Espanola Island, The Galapagos
After a rough night at sea, everyone feeling sleep deprived, we rallied ourselves and headed for Espanola in the pangas. A beautiful long stretch of bright white sandy beach with black volcanic rock.
Sadly the weather was a little rainy but for me, the highlight was seeing the playful sea-lion pups playing with each other in the sea and sunny weather didn’t seem so important as we watched them catching waves and surfing them!
We also saw plenty more marine iguanas basking in the sun (which came out temporarily) as well as some brave little finches and mocking birds which hopped up to us happy as larry to pose for pictures.
Back on the pangas we headed for some rocks to do some deep water snorkelling. This was my absolute favourite snorkelling experience so far – yes even better than the Great Barrier Reef!
Firstly I have never encountered water so clear before – the visibility was unreal! Secondly, we were surrounded by younger more playful sea-lion pups that interacted with us even more than on the previous day off San Cristobal! They were spinning in circles and zooming up to us before diving beneath. It was definitely impossible to keep 2 metres away here! I was nose-to-nose with them on several occasions taking videos and photos.
One of the guys on my trip had a go-pro on a selfie stick and has amazing footage of the sea lions playfully biting at the go pro! (Glad it wasn’t biting fingers!)
Whilst the sea lions were my highlight, the fish were also incredible as was the coral on the deep shelf we swam along! I’m not sure I’ve ever seen coral so colourful! This was definitely an experience that will stay with me for a long time!
The same day we took a panga ride to another part of Espanola island where we had a rare opportunity to see The Galapagos Albatross. These huge birds perform a silly dance to attract a mate which we were lucky to see! The female was having none of it though!
- The albatrosses mate for life – they are not into the tinder game!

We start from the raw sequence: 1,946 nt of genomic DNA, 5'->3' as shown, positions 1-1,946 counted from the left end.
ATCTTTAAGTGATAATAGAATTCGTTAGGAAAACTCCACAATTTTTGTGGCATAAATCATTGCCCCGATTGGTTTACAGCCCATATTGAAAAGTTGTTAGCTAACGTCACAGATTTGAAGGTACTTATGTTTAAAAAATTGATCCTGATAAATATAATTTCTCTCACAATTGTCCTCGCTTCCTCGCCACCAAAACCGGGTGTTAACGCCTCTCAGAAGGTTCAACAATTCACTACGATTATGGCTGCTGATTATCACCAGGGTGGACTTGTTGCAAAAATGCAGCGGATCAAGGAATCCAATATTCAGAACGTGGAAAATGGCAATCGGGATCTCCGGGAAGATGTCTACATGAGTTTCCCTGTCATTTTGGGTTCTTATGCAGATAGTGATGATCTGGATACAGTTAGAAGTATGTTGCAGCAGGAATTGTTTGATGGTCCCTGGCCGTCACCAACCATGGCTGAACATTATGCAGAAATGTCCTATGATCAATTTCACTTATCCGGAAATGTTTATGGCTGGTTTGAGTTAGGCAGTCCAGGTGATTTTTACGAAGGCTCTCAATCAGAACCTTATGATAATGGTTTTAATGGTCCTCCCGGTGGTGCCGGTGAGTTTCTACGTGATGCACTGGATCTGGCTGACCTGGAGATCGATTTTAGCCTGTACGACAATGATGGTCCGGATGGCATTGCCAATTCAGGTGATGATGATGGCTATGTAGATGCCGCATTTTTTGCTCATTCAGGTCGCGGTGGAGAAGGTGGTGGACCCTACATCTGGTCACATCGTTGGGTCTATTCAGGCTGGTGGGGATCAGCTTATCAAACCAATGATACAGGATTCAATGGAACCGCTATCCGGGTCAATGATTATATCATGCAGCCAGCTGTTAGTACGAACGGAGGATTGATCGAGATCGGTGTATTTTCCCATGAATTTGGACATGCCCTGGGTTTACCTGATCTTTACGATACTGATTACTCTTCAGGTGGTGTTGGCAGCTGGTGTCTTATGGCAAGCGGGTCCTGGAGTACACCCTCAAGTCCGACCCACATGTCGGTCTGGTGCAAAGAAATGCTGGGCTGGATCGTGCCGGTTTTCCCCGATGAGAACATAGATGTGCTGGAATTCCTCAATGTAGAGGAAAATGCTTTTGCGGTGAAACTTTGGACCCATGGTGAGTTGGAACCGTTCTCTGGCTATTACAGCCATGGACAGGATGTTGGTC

- Some albatross babies weigh more than their parents because their parents will leave for several days hunting for food and so they feed up the babies with lots of fish oil to keep them going until their return! They also look huge as they are big brown balls of fluff!
- Whilst the Galapagos hawks are the top predator, the albatross are safe from them as they are too big, including the babies!
As well as Albatrosses, we also saw LOADS of marine iguanas! There were hundreds of them clustered together for warmth. There were so many that you had to be so careful not to step on any!
Whilst they look pretty terrifying, they are very chilled out and barely blink when you go near! These particular marine iguanas had been eating a lot of algae as the algae alters their colour! These iguanas were different shades of bright red and green!
Another top highlight was discovering a newborn baby sea-lion on our way back to the boat. The fluffy little pup had been born in the 2 hours we were away exploring the island! It could barely open its eyes and looked wet and bedraggled, suckling from its mother! What a privilege to see this in the wild!
Floreana Island, The Galapagos
The next day we visited Floreana island, west of Espanola. First stop was Santa Cormorant, the saltwater lagoon where we spotted a few lonely flamingoes – most had found they way to other lagoons in search of more food. The walk we took led to another beautiful beach where stingrays, turtles and sharks were spotted from the beach.